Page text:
Stories from

World War One By Colin Coates

Shipley Volunteers (2) Last month, Colin began to tell us about the meeting, at the Manor House on Oct.16th 1914, at which was formed the Shipley branch of the Athletes’ Volunteer Force. At the onset, Mr. Lindow (Clerk to the Council) invited the meeting to appoint a Chairman. Cllr. F. Fearnley Rhodes was unanimously elected and, in accepting the post, said he did not think there was any doubt that the men eligible for membership would make a response worthy of Shipley. Mr. Haigh-Lumby then proposed that a Shipley branch of the Athletes’ Volunteer force be formed, emphasising that drill was quite as essential as rifle practice. Captain Crossley (Bradford Pals’ Battalion), who resided at Saltaire, seconded the motion. He pointed out the difference between this force and a Civic Guard was that the latter endangered the population in case of invasion, for the enemy would not recognise such a body. If called upon, the Volunteer Force would be recognised by the Army authorities, and then they would be on the same footing as other British soldiers. Referring to the importance of drill, he said men who could shoot were not worth much unless they were mobile. So long as they did not encroach on the recruiting for the Regular or Territorial Forces they would be doing good work. Mr. J. S. Kelley supported the motion. He said if there was an invasion of this country he did not want to be helpless and run the risk of being shot down like women and children had been in Belgium. He wanted to be able to “talk” with a rifle.


PETER RANDALL Gentleman’s Hairdresser 205 Bingley Road 01274 – 597140 _________________________

VICTORIA TEAROOMS 8 Victoria Road Open Daily Coffee, tea, cakes, scones, snacks and novelty gifts 01274 - 823092 _________________________

CAROLINE SOCIAL CLUB Caroline Street, always has a welcome for all.

Regular Events 01274 – 585140

SALTS MILL Opened in 1853 and still

Open Every Day Attractions include:

SALT’S DINER

Cafe in to the Opera SALTAIRE HISTORY EXHIBITION 1853 Gallery THE HOME and many other, varied retail outlets ADMISSION FREE 01274 - 531163

TEA ROOMS TODAY Dora Karczewski is passionate about her food, and determined to improve her already excellent service to customers in the Victoria Tea Rooms at 8, Victoria Road, writes Roger Clarke. I had noticed that her café seemed more popular recently, and a brief enquiry revealed why – she has had a new kitchen installed, complete with electric induction cookers providing instant heat which speeds up the service. Dora insists that her food is not pre-prepared, and that everything is fresh. Despite the cost of the new and enlarged kitchen, prices remain the same as they were before the refurbishment. When the new kitchen opened in January her takings doubled those achieved during the Saltaire Festival in September, normally one of the busiest times of the year for local businesses, and the increased demand is continuing mid-week as well as at weekends. Wherever possible, food is locally sourced, with pies, vegetables, and cakes coming from suppliers in Shipley. Polish food is available every day, and includes a Polish as well as a full English breakfast. On the menu when I visited was Pierogi – Polish dumplings with a potato, cheese and onion filling; a vegetarian delight. She also does Polish pancakes with cheese or apple fillings. She was delighted when chef Hestor Blumenthall ate at the Tea Rooms last year and returned for more of her excellent food for himself and his crew later. He joins an increasing number of customers who are regulars for Dora’s food. There is still a large range of teas, with Taylors providing many of the 15 varieties. Loose tea is available in addition to tea bags, and a range of organic peppermint, blackberry, raspberry and vanilla teas are supplied. The coffee is good too! For the future, Dora hopes to increase her take-out service. She already provides tea and coffee to take out, and bacon, sausage and egg sandwiches are also on offer. Gluten free food is provided if requested. As the Victoria Tea Rooms provided one of the very first outlets for the Sentinel, and the ‘tradition’ has been maintained despite more than one change of management over the years, it is nice to know that more copies now need to be made available there. __________________________________________________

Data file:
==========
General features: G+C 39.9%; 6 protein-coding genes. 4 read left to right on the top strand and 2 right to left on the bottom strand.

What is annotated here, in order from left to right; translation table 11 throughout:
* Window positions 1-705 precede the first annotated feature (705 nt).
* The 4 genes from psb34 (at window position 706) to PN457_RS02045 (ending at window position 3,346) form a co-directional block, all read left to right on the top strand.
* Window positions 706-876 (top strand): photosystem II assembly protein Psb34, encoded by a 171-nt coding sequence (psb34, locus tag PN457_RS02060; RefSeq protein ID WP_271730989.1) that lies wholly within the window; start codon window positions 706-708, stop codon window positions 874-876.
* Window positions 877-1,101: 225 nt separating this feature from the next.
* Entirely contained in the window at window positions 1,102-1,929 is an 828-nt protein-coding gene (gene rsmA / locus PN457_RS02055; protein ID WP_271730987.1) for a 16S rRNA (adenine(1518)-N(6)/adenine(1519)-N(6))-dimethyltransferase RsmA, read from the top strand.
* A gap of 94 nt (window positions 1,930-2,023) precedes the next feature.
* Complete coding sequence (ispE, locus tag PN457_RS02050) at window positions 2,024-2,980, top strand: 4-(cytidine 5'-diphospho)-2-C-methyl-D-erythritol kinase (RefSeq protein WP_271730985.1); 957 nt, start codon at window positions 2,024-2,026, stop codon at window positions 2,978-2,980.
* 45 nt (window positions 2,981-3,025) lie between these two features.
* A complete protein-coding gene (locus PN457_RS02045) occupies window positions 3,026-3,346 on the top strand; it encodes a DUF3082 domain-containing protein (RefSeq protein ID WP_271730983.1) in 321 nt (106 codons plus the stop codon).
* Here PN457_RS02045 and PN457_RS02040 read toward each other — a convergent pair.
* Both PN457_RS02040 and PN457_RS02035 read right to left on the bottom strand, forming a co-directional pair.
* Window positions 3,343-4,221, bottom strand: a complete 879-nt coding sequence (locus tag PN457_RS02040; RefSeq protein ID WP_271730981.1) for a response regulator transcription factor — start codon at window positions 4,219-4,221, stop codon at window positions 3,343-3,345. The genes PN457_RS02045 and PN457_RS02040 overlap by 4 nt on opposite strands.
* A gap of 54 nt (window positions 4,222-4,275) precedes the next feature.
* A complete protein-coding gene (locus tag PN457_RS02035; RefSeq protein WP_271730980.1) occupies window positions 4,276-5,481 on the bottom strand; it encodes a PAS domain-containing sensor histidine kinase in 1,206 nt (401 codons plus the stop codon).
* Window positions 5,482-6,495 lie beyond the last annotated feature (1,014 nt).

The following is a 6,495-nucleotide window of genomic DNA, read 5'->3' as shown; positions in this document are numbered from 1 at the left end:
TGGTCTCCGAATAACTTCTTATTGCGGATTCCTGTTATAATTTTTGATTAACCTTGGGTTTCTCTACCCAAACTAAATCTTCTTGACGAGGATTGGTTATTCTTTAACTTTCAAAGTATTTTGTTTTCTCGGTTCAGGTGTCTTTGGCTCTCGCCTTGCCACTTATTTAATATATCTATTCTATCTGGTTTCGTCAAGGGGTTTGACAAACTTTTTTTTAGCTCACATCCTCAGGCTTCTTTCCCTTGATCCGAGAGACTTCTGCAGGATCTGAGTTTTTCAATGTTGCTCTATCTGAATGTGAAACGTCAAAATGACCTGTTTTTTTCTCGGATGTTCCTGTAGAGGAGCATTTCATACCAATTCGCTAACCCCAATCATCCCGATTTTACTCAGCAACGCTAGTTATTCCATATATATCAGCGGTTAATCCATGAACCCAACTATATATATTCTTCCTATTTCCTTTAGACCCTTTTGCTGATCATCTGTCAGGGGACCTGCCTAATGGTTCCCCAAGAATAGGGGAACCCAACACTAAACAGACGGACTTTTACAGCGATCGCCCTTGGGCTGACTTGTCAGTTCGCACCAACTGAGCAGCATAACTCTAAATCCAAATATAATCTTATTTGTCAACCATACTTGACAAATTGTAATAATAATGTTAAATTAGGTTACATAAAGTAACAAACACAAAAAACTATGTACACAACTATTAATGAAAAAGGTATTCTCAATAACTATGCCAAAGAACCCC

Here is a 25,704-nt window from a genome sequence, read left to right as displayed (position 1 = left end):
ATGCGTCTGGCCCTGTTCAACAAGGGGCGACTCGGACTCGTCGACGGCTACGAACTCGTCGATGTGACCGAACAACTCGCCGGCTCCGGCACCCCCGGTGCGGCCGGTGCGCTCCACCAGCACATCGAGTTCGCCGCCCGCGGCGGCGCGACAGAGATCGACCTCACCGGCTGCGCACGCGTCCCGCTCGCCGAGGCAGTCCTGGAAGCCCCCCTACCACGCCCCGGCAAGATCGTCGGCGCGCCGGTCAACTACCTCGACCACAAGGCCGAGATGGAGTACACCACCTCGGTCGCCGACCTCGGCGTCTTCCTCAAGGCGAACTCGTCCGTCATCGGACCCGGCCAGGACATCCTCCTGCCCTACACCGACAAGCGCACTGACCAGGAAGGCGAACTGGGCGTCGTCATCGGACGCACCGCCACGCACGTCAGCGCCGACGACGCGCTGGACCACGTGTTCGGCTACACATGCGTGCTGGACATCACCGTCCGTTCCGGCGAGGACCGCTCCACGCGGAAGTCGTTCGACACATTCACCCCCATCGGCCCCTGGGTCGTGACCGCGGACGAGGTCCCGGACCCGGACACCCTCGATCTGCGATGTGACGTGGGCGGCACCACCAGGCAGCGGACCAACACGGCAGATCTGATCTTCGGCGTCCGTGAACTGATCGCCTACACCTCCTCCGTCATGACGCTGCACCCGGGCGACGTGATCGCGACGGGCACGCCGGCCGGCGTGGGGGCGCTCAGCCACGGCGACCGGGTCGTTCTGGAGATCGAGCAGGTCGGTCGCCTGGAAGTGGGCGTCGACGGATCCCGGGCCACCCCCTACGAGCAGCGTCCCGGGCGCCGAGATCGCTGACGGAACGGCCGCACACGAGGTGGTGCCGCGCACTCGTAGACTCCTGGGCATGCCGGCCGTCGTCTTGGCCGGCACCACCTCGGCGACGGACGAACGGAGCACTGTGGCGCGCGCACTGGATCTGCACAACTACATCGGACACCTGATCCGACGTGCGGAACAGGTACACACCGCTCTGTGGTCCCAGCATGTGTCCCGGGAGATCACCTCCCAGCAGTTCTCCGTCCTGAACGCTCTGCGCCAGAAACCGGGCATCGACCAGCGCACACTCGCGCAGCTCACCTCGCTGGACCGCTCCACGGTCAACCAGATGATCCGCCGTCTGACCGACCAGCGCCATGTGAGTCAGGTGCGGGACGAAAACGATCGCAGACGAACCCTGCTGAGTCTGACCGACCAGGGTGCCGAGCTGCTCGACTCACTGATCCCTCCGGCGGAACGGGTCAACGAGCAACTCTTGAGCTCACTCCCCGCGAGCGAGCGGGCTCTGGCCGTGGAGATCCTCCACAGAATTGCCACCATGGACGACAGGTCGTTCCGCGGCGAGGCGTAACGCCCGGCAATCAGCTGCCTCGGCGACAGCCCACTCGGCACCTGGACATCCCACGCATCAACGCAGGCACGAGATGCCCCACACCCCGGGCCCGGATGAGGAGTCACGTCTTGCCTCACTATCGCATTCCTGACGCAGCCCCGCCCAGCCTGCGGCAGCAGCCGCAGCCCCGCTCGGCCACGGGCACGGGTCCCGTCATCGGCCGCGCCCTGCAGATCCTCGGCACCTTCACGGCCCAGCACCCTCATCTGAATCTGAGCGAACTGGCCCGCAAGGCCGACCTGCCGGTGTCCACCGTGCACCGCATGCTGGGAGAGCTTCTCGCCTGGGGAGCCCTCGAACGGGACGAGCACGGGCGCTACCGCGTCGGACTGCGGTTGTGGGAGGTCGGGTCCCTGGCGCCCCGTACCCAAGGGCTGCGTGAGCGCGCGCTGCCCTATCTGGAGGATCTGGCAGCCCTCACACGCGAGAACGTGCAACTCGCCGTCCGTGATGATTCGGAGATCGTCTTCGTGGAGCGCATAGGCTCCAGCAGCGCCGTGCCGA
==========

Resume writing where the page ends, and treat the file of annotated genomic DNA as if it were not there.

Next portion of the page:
Saltaire Cricket Club

TABLE TOP SALE Victoria Hall Sunday, July 5th Doors open at 10 am.

01274 787908

The SPA 21 Titus Street The Authentic Village corner shop Open Mon-Sat 8am-10pm Sun. 10am-10pm 01274 – 826534 _________________________